CountryAustralia
    CitySydney
    Period12/06/1314/06/13
    Internet address

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    Cite this

    Cavello, F., Pease, A., Gow, J., & Colton, S. (2013). Using theory formation techniques for the invention of fictional concepts. In M. L. Maher, T. Veale, R. Saunders, & O. Brown (Eds.), Proceedings of the fourth international conference on computational creativity, 2013: ICCC 2013 Sydney Australia (pp. 176-183). Sydney: University of Sydney, Faculty of Architecture, Design and Planning.
    Cavello, Flaminia ; Pease, Alison ; Gow, Jeremy ; Colton, Simon. / Using theory formation techniques for the invention of fictional concepts. Proceedings of the fourth international conference on computational creativity, 2013: ICCC 2013 Sydney Australia. editor / Mary Lou Maher ; Tony Veale ; Rob Saunders ; Oliver Brown. Sydney : University of Sydney, Faculty of Architecture, Design and Planning, 2013. pp. 176-183
    @inproceedings{388f82101fde4a72860f3ab771703c0f,
    title = "Using theory formation techniques for the invention of fictional concepts",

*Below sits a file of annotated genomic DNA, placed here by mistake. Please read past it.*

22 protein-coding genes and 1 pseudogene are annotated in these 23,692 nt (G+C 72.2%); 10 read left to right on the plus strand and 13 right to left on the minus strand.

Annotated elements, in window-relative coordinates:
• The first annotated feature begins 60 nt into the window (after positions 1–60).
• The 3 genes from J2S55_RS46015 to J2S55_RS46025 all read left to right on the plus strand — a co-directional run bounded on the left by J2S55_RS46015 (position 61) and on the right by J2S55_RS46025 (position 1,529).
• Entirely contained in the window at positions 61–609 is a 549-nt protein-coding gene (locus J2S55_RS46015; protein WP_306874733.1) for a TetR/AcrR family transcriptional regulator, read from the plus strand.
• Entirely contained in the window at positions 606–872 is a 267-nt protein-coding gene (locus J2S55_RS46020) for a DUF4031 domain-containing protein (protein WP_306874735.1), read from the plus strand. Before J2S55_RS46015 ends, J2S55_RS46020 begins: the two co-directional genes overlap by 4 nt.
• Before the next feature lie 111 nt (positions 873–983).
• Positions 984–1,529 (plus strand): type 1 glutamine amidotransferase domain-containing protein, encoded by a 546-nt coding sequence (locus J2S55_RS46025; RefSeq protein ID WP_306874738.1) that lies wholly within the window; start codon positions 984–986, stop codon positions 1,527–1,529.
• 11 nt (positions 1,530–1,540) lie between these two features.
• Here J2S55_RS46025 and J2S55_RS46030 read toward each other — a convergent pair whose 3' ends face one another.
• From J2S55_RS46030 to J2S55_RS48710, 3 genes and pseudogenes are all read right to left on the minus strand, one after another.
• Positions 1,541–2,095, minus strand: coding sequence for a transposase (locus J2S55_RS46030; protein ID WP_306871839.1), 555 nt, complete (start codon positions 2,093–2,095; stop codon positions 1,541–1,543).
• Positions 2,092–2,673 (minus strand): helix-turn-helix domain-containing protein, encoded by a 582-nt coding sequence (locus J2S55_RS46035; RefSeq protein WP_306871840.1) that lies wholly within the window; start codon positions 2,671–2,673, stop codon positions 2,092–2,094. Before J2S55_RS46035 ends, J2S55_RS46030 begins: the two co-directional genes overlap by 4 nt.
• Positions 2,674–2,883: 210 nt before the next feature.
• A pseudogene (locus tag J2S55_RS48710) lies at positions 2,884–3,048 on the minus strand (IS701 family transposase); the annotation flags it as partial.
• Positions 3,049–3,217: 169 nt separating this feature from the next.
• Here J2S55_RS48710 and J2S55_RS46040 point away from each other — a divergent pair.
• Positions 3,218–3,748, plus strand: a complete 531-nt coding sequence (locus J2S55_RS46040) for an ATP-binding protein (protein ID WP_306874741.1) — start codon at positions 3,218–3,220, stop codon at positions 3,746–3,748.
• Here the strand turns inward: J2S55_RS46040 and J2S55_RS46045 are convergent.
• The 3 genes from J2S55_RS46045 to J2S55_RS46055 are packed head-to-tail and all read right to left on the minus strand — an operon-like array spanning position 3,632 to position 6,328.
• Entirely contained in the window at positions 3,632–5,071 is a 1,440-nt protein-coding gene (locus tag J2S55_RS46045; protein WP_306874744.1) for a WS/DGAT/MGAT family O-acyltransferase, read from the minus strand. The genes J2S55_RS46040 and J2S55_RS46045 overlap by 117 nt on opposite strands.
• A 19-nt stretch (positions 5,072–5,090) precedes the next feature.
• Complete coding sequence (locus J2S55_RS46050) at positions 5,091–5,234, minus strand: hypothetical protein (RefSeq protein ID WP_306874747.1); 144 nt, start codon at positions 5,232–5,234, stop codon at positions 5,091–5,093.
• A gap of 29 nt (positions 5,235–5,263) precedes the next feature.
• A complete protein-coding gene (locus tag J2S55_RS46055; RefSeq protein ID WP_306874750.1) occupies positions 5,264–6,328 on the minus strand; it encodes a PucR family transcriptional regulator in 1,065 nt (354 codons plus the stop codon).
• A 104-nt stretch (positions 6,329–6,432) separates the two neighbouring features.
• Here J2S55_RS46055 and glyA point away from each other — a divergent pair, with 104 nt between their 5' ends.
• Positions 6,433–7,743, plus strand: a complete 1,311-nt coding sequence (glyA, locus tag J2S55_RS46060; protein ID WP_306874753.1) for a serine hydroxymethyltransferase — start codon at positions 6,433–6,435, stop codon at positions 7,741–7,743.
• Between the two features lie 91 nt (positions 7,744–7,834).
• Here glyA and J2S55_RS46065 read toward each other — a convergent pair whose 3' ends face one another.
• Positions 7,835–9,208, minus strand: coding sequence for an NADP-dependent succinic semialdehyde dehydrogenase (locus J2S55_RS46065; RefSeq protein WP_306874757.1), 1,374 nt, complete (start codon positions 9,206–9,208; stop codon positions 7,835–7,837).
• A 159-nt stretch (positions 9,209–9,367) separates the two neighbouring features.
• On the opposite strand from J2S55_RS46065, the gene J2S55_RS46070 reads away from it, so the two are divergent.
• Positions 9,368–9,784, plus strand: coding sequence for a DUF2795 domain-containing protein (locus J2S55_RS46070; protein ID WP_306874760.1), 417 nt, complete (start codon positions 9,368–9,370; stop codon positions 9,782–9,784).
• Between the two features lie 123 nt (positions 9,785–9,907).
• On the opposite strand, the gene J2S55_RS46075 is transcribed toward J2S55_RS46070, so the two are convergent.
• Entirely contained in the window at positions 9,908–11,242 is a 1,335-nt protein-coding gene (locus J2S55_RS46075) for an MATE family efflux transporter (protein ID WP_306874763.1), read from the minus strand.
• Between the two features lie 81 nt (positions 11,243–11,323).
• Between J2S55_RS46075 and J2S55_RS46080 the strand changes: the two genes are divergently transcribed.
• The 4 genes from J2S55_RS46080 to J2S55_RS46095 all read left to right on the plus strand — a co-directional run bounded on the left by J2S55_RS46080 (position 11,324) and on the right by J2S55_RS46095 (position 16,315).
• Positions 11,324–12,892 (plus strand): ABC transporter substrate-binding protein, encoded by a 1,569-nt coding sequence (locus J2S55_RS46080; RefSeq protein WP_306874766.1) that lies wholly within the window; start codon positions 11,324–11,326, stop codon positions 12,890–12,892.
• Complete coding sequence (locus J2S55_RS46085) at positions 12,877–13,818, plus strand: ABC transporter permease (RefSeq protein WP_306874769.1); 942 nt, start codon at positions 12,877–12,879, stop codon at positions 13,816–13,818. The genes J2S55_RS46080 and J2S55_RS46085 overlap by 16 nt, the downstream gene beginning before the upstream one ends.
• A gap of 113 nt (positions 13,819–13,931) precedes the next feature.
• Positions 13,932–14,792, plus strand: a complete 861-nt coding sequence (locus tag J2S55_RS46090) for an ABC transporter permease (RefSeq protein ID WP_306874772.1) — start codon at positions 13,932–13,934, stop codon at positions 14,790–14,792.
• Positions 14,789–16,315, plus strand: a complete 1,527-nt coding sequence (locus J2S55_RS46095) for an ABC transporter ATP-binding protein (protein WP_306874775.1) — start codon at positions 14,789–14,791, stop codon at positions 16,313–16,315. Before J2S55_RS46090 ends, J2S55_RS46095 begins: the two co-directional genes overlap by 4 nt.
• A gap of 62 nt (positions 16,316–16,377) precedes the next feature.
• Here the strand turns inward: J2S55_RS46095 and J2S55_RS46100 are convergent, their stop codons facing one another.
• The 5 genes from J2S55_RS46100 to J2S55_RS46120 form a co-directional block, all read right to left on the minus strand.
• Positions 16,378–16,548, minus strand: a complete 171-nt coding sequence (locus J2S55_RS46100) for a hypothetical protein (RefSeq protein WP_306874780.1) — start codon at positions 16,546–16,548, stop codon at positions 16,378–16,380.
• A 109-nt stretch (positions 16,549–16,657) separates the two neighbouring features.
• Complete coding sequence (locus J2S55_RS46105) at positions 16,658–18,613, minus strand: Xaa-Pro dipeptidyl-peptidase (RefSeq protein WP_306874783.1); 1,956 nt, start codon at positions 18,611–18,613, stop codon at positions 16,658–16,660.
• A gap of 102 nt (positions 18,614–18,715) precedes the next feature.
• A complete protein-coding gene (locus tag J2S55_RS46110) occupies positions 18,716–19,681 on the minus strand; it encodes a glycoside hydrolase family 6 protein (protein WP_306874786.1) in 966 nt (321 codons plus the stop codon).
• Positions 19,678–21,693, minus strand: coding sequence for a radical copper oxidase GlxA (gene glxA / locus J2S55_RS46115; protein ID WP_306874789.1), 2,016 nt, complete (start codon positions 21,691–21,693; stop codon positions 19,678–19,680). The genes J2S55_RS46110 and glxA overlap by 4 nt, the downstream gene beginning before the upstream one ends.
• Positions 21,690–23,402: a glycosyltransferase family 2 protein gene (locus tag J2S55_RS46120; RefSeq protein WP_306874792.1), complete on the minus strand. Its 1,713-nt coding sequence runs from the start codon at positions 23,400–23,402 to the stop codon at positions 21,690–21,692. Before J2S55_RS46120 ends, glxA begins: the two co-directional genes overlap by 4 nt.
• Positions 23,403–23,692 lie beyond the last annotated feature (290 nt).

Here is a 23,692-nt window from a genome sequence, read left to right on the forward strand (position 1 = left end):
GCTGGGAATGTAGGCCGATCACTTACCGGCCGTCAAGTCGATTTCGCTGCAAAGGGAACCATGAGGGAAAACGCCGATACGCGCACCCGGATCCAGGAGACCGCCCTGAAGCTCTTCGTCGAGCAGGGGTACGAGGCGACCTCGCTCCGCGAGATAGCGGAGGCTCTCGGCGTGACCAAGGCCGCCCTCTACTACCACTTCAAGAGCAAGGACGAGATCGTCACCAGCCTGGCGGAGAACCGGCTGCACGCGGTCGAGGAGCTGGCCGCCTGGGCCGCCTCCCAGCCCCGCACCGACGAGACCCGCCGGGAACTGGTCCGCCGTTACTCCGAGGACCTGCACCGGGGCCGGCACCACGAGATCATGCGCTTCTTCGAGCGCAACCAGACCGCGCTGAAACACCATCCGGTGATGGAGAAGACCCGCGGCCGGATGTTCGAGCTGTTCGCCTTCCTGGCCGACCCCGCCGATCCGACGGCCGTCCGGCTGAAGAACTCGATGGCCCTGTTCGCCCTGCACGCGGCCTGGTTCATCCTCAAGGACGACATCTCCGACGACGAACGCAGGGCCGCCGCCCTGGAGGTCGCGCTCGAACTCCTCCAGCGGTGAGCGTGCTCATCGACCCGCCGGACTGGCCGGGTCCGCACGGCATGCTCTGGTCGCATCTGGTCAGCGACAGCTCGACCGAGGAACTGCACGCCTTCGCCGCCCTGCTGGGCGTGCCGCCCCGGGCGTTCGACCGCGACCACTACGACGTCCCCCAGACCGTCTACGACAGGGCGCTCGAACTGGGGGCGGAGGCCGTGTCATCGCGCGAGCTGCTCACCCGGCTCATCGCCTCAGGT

abstract = "We introduce a novel method for the formation of fictional concepts based on the non-existence conjectures made by the HR automated theory formation system. We further introduce the notion of the typicality of an example with respect to a concept into HR, which leads to methods for ordering fictional concepts with respect to novelty, vagueness and stimulation. To test whether these measures are correlated with the way in which people similarly assess the value of fictional concepts, we ran an experiment to produce thousands of definitions of fictional animals. We then compared the software’sevaluations of the non-fictional concepts with those obtained through a survey consulting sixty people. The results show that two of the three measures have a correlation with human notions. We report on the experiment, and we compareour system with the well established method of conceptual blending, which leads to a discussion of automated ideation in future Computational Creativity projects.",